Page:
The Texas offense came to the line of scrimmage with 59 seconds left in the game, down three points at West Virginia and facing fourth down.
Seemed like dire straits for the Longhorns. But no. Down-to-the-last-strike is in the Texas wheelhouse.
The 'Horns converted that fourth down, drove to a game-tying field goal and won in overtime. Which is nothing out of the ordinary. Three times in its last 19 games, Texas has won despite facing a fourth down in the final two minutes of a game in which it trailed. Plus a similar escape at Iowa State earlier this season, except with two third-down conversions.
Somebody buy Mack Brown some new trousers. He's been coaching his butt off.
Not so very long ago, the Texas coach was Dead Mack Walking. Brown looked old and confused and dazed. Looked like he would welcome the water at the end of the plank.
But Texas hosts OSU on Saturday, and Mack's Longhorns haven't lost since way back on Sept. 14. UT is 6-0 in the Big 12.
All without its quarterback of choice; with a slew of injuries to key players like Jordan Hicks, David Ash, Johnathan Gray and Chris Whaley; and with an oppressive cloud hanging over Longhorn football and Mack's future in general.
“They're coaching their tails off,” said 'Horn quarterback Case McCoy.
Mack certainly gets roasted enough in Austin's City Limits and beyond for his many coaching foibles. It's only right that he's hailed when the ship is righted.
“The staff and the players aren't making excuses,” Mack said. “They're just moving on.”
And the Texas brass likely will move on, too. Mack long ago was fired in the court of public opinion, athletic director DeLoss Dodds is out and 'Horn honchos have admitted to even trying to entice Nick Saban to a job that's not yet open.
Hard to put the horses back in that barn. But hard not to appreciate what Mack's staff has done after losing September blowouts to Brigham Young and Ole Miss.
This is a coaching job along the lines of Les Miles in 2002, when OSU lost to Louisiana Tech and UCLA, then got off to an 0-2 start in the Big 12 but then won six of seven to ignite a Cowboy renaissance.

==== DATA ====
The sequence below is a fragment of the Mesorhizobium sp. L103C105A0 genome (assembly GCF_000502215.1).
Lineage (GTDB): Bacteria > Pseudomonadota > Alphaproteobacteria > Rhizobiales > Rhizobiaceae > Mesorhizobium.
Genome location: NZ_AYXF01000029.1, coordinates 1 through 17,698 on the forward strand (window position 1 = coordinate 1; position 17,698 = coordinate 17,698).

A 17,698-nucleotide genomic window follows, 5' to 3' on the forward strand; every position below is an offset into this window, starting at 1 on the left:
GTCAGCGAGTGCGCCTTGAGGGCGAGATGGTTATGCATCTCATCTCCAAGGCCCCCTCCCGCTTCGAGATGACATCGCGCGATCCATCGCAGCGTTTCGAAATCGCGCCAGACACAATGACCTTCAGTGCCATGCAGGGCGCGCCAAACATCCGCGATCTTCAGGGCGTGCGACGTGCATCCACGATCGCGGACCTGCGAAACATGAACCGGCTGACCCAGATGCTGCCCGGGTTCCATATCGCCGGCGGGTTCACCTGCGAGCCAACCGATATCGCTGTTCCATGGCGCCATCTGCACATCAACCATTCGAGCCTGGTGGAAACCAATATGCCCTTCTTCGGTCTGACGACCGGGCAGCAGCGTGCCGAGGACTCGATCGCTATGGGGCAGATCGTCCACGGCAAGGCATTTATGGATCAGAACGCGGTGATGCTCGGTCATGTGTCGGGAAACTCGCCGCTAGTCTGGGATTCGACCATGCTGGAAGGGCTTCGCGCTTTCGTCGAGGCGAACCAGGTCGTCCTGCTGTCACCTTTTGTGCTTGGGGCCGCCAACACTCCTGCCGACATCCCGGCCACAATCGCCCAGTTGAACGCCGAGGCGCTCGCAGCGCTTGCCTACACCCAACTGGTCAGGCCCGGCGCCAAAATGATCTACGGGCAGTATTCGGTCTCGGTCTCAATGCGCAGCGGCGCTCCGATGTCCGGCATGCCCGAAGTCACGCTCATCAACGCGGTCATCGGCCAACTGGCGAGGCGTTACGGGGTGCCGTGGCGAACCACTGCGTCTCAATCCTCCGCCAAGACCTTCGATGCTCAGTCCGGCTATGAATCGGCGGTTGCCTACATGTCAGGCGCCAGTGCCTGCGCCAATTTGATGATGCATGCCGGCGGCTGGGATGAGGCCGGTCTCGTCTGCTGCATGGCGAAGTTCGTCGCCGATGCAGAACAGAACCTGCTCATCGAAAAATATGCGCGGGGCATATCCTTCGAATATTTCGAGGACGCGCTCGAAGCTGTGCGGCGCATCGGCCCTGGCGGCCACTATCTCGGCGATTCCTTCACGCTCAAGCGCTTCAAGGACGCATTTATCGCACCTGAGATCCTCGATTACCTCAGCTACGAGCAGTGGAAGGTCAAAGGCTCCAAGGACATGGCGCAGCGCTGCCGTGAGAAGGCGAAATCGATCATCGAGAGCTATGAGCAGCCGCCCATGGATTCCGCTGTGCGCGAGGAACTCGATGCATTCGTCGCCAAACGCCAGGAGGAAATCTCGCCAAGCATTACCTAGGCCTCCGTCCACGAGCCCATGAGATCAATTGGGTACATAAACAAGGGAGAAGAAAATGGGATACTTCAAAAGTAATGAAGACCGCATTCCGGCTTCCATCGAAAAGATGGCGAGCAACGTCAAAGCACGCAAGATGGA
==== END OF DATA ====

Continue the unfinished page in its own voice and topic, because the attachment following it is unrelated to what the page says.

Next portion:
Along the lines of Barry Switzer in 1980, when the Sooners lost two nonconference games but rallied to win the Big Eight.
Mack's September firing of coordinator Manny Diaz has invigorated the UT defense, and while Mack should be slapped for hiring Diaz, the midseason firing — no easy thing to do — has been a bonanza for the 'Horns.
But Mack's ability to keep his team believing — when it has lost to heavy underdogs, even when his goose seems cooked, even when it's a do-or-die fourth down — is the most impressive element of this coaching job.
“We've just got trust in each other,” said defensive end Cedric Reed. “If we get into a bad situation, we know we trust each other that we're going to get out of the situation.”
Those are just words that don't mean anything. Except the Longhorns have proved them to be true. They've had ample opportunity to fold. Everyone expected them to fold. Yet they didn't.
And Mack deserves the credit. He remained calm. He remained confident.
“Do you know that every player and every coach on the team was looking at me to see how I respond?” Brown said. “Every one of them. And if I'm tight, they're tight.
“I told them, 'This is who we are, how much fun is this, we're exactly where we like to be.' We're going to make it.”
McCoy tossed a nine-yard completion to Jaxon Shipley on that fourth-and-seven. Soon enough, Texas' unbeaten Big 12 record was safe.
All that drivel from Mack in September, talking about competing for a Big 12 championship? It wasn't drivel. It was a coach who kept the faith.
Berry Tramel: Berry can be reached at (405) 760-8080 or at email@example.com. He can be heard Monday through Friday from 4:40-5:20 p.m. on The Sports Animal radio network, including FM-98.1. You can also view his personality page at newsok.com/berrytramel.